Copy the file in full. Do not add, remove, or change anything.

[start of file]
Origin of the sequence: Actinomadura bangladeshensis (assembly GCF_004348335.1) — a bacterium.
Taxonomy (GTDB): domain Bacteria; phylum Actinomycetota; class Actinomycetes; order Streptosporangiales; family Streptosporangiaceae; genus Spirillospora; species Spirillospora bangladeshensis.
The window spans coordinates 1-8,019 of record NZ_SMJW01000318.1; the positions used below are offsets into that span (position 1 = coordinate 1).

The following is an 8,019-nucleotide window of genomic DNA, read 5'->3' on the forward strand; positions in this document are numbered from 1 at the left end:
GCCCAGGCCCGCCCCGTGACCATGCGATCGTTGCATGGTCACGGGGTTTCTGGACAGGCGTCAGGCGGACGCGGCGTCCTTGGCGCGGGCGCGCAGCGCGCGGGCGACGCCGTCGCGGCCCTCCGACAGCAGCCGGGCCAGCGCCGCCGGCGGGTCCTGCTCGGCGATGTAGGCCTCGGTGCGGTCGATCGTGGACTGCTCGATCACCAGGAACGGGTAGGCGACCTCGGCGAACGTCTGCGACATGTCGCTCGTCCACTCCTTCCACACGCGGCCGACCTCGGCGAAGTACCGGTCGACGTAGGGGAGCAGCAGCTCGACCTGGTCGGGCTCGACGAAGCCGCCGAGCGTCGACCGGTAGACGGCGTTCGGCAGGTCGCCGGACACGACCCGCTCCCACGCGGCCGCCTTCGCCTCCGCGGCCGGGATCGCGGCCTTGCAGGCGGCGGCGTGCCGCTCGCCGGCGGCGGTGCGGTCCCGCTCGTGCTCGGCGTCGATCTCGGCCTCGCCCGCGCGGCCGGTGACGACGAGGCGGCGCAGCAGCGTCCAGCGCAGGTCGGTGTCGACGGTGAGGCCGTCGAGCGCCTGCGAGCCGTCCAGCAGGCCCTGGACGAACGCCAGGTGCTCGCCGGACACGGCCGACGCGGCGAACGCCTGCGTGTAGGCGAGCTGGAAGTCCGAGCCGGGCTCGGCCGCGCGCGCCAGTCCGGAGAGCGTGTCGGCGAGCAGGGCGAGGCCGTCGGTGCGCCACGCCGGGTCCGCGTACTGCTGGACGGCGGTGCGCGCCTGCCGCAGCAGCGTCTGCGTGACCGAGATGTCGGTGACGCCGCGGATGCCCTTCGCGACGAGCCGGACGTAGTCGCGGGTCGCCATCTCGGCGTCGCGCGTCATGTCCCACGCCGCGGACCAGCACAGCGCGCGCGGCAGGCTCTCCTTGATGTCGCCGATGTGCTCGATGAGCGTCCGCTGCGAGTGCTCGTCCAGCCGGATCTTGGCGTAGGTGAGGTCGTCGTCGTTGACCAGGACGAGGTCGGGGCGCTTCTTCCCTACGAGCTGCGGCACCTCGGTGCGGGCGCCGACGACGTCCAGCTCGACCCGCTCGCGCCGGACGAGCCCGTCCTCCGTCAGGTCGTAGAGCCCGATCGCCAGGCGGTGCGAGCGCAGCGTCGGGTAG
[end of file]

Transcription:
Origin of the sequence: Actinomadura bangladeshensis (assembly GCF_004348335.1) — a bacterium.
Taxonomy (GTDB): domain Bacteria; phylum Actinomycetota; class Actinomycetes; order Streptosporangiales; family Streptosporangiaceae; genus Spirillospora; species Spirillospora bangladeshensis.
The window spans coordinates 1-8,019 of record NZ_SMJW01000318.1; the positions used below are offsets into that span (position 1 = coordinate 1).

The following is an 8,019-nucleotide window of genomic DNA, read 5'->3' on the forward strand; positions in this document are numbered from 1 at the left end:
GCCCAGGCCCGCCCCGTGACCATGCGATCGTTGCATGGTCACGGGGTTTCTGGACAGGCGTCAGGCGGACGCGGCGTCCTTGGCGCGGGCGCGCAGCGCGCGGGCGACGCCGTCGCGGCCCTCCGACAGCAGCCGGGCCAGCGCCGCCGGCGGGTCCTGCTCGGCGATGTAGGCCTCGGTGCGGTCGATCGTGGACTGCTCGATCACCAGGAACGGGTAGGCGACCTCGGCGAACGTCTGCGACATGTCGCTCGTCCACTCCTTCCACACGCGGCCGACCTCGGCGAAGTACCGGTCGACGTAGGGGAGCAGCAGCTCGACCTGGTCGGGCTCGACGAAGCCGCCGAGCGTCGACCGGTAGACGGCGTTCGGCAGGTCGCCGGACACGACCCGCTCCCACGCGGCCGCCTTCGCCTCCGCGGCCGGGATCGCGGCCTTGCAGGCGGCGGCGTGCCGCTCGCCGGCGGCGGTGCGGTCCCGCTCGTGCTCGGCGTCGATCTCGGCCTCGCCCGCGCGGCCGGTGACGACGAGGCGGCGCAGCAGCGTCCAGCGCAGGTCGGTGTCGACGGTGAGGCCGTCGAGCGCCTGCGAGCCGTCCAGCAGGCCCTGGACGAACGCCAGGTGCTCGCCGGACACGGCCGACGCGGCGAACGCCTGCGTGTAGGCGAGCTGGAAGTCCGAGCCGGGCTCGGCCGCGCGCGCCAGTCCGGAGAGCGTGTCGGCGAGCAGGGCGAGGCCGTCGGTGCGCCACGCCGGGTCCGCGTACTGCTGGACGGCGGTGCGCGCCTGCCGCAGCAGCGTCTGCGTGACCGAGATGTCGGTGACGCCGCGGATGCCCTTCGCGACGAGCCGGACGTAGTCGCGGGTCGCCATCTCGGCGTCGCGCGTCATGTCCCACGCCGCGGACCAGCACAGCGCGCGCGGCAGGCTCTCCTTGATGTCGCCGATGTGCTCGATGAGCGTCCGCTGCGAGTGCTCGTCCAGCCGGATCTTGGCGTAGGTGAGGTCGTCGTCGTTGACCAGGACGAGGTCGGGGCGCTTCTTCCCTACGAGCTGCGGCACCTCGGTGCGGGCGCCGACGACGTCCAGCTCGACCCGCTCGCGCCGGACGAGCCCGTCCTCCGTCAGGTCGTAGAGCCCGATCGCCAGGCGGTGCGAGCGCAGCGTCGGGTAG